ibuprofen injection - Adventist HealthCare

ibuprofen injection

Pronunciation: EYE bue proe fen

Brand: Caldolor, NeoProfen

What is the most important information I should know about ibuprofen?

Ibuprofen can increase your risk of fatal heart attack or stroke, even if you don't have any risk factors. You should not receive this medicine just before or after heart bypass surgery (coronary artery bypass graft, or CABG).

Ibuprofen may also cause stomach or intestinal bleeding, which can be fatal. These conditions can occur without warning while you are using ibuprofen, especially in older adults.

What is ibuprofen?

Ibuprofen is a nonsteroidal anti-inflammatory drug (NSAID). Ibuprofen works by reducing hormones that cause inflammation and pain in the body.

Ibuprofen injection is used to reduce fever and treat pain.

Neoprofen is used in premature babies to treat a condition called patent ductus arteriosus (an abnormal blood vessel opening that normally closes shortly after birth).

Ibuprofen may also be used for purposes not listed in this medication guide.

What should I discuss with my healthcare provider before receiving ibuprofen?

Ibuprofen can increase your risk of fatal heart attack or stroke, even if you don't have any risk factors. You should not use this medicine just before or after heart bypass surgery (coronary artery bypass graft, or CABG).

Ibuprofen may also cause stomach or intestinal bleeding, which can be fatal. These conditions can occur without warning while you are using ibuprofen, especially in older adults.

You should not be treated with ibuprofen if you are allergic to it, or if you have ever had an asthma attack or severe allergic reaction after taking aspirin or an NSAID.

Tell your doctor if you have ever had:

  • heart disease, high blood pressure, high cholesterol, diabetes, or if you smoke;
  • a heart attack, stroke, or blood clot;
  • stomach ulcers or bleeding;
  • asthma;
  • liver or kidney disease;
  • fluid retention; or
  • a connective tissue disease such as Marfan syndrome, Sjogren's syndrome, or lupus.

Using ibuprofen during the last 3 months of pregnancy may harm the unborn baby. Tell your doctor if you are pregnant.

You should not breast-feed while using this medicine.

How is ibuprofen injection given?

Ibuprofen is given as an infusion into a vein. A healthcare provider will give you this injection.

Drink plenty of liquids while you are receiving ibuprofen injection.

What happens if I miss a dose?

Because you will receive ibuprofen injection in a clinical setting, you are not likely to miss a dose.

What happens if I overdose?

Since this medication is given by a healthcare professional in a medical setting, an overdose is unlikely to occur.

What should I avoid while receiving ibuprofen?

Avoid taking aspirin while you are receiving ibuprofen.

Ask a doctor or pharmacist before using other medicines for pain, fever, swelling, or cold/flu symptoms. They may contain ingredients similar to ibuprofen (such as aspirin, ketoprofen, or naproxen).

What are the possible side effects of ibuprofen?

Get emergency medical help if you have signs of an allergic reaction (hives, difficult breathing, swelling in your face or throat) or a severe skin reaction (fever, sore throat, burning eyes, skin pain, red or purple skin rash with blistering and peeling).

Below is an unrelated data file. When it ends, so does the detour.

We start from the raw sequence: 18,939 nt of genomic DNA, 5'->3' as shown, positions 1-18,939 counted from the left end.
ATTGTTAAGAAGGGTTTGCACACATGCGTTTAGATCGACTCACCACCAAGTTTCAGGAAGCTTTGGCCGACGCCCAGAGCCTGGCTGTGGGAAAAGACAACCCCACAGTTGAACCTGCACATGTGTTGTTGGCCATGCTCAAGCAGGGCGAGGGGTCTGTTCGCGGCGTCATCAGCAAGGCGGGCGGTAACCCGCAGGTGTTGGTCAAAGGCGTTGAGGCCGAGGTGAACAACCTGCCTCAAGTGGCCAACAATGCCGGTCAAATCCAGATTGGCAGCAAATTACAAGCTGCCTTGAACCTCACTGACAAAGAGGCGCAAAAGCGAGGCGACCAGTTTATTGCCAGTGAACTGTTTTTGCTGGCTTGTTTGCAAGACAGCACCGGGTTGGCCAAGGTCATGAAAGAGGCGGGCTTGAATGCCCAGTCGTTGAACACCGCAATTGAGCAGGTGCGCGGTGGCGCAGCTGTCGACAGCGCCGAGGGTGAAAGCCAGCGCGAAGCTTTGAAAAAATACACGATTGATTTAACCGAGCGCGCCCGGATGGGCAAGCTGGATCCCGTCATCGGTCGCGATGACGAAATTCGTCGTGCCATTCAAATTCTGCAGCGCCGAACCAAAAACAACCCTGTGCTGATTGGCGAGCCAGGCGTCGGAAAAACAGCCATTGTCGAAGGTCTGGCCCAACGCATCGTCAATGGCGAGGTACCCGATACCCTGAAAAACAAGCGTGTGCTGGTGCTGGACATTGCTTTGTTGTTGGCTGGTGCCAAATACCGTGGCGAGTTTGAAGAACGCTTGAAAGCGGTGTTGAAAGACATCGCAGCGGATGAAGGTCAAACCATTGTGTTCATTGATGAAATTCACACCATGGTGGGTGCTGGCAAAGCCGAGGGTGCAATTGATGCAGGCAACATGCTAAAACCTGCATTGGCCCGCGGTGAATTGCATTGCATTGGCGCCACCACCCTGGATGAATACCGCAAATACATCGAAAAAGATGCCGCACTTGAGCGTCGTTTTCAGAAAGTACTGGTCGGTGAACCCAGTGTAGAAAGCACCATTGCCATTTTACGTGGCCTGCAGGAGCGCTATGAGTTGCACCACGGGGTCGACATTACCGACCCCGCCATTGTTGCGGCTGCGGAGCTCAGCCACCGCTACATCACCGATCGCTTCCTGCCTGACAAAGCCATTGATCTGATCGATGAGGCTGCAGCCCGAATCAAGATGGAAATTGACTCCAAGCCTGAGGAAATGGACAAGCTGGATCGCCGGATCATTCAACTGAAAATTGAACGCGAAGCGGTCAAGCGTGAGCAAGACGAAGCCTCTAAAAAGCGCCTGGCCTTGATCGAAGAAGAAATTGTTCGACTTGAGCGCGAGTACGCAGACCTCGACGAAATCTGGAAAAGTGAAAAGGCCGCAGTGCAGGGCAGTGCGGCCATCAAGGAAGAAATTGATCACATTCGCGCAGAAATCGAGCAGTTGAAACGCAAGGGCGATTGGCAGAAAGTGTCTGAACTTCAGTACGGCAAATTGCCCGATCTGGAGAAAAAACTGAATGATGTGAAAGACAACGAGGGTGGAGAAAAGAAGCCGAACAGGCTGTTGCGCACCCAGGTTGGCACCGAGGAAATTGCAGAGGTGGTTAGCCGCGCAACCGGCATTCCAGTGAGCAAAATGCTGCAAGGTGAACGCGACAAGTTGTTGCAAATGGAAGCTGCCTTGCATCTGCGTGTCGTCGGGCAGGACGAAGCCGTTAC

Get emergency medical help if you have signs of a heart attack or stroke: chest pain spreading to your jaw or shoulder, sudden numbness or weakness on one side of the body, slurred speech, feeling short of breath.

Tell your caregivers at once if you have:

  • changes in your vision;
  • swelling, rapid weight gain, feeling short of breath;
  • severe headache, pounding in your neck or ears;
  • little or no urination;
  • high potassium level --nausea, weakness, tingly feeling, chest pain, irregular heartbeats, loss of movement;
  • liver problems --loss of appetite, stomach pain (upper right side), dark urine, jaundice (yellowing of the skin or eyes);
  • low red blood cells (anemia) --pale skin, unusual tiredness, feeling light-headed or short of breath, cold hands and feet; or
  • signs of stomach bleeding --bloody or tarry stools, coughing up blood or vomit that looks like coffee grounds.

If your baby has been treated with Neoprofen, tell the doctor at once if the baby has:

  • signs of infection such as fever, chills, fussiness;
  • unusual bleeding; or
  • bruising, swelling, warmth, redness, or irritation where the IV needle is placed.

Common side effects may include:

  • nausea, vomiting, gas;
  • headache; or
  • dizziness.

This is not a complete list of side effects and others may occur. Call your doctor for medical advice about side effects. You may report side effects to FDA at 1-800-FDA-1088.

What other drugs will affect ibuprofen?

Tell your doctor about all your other medicines, especially:

  • lithium;
  • methotrexate;
  • a blood thinner (warfarin, Coumadin, Jantoven);
  • heart or blood pressure medication, including a diuretic or "water pill"; or
  • steroid medicine (such as prednisone).

This list is not complete. Other drugs may affect ibuprofen, including prescription and over-the-counter medicines, vitamins, and herbal products. Not all possible drug interactions are listed here.

Where can I get more information?

Your doctor or pharmacist can provide more information about ibuprofen.


Remember, keep this and all other medicines out of the reach of children, never share your medicines with others, and use this medication only for the indication prescribed.

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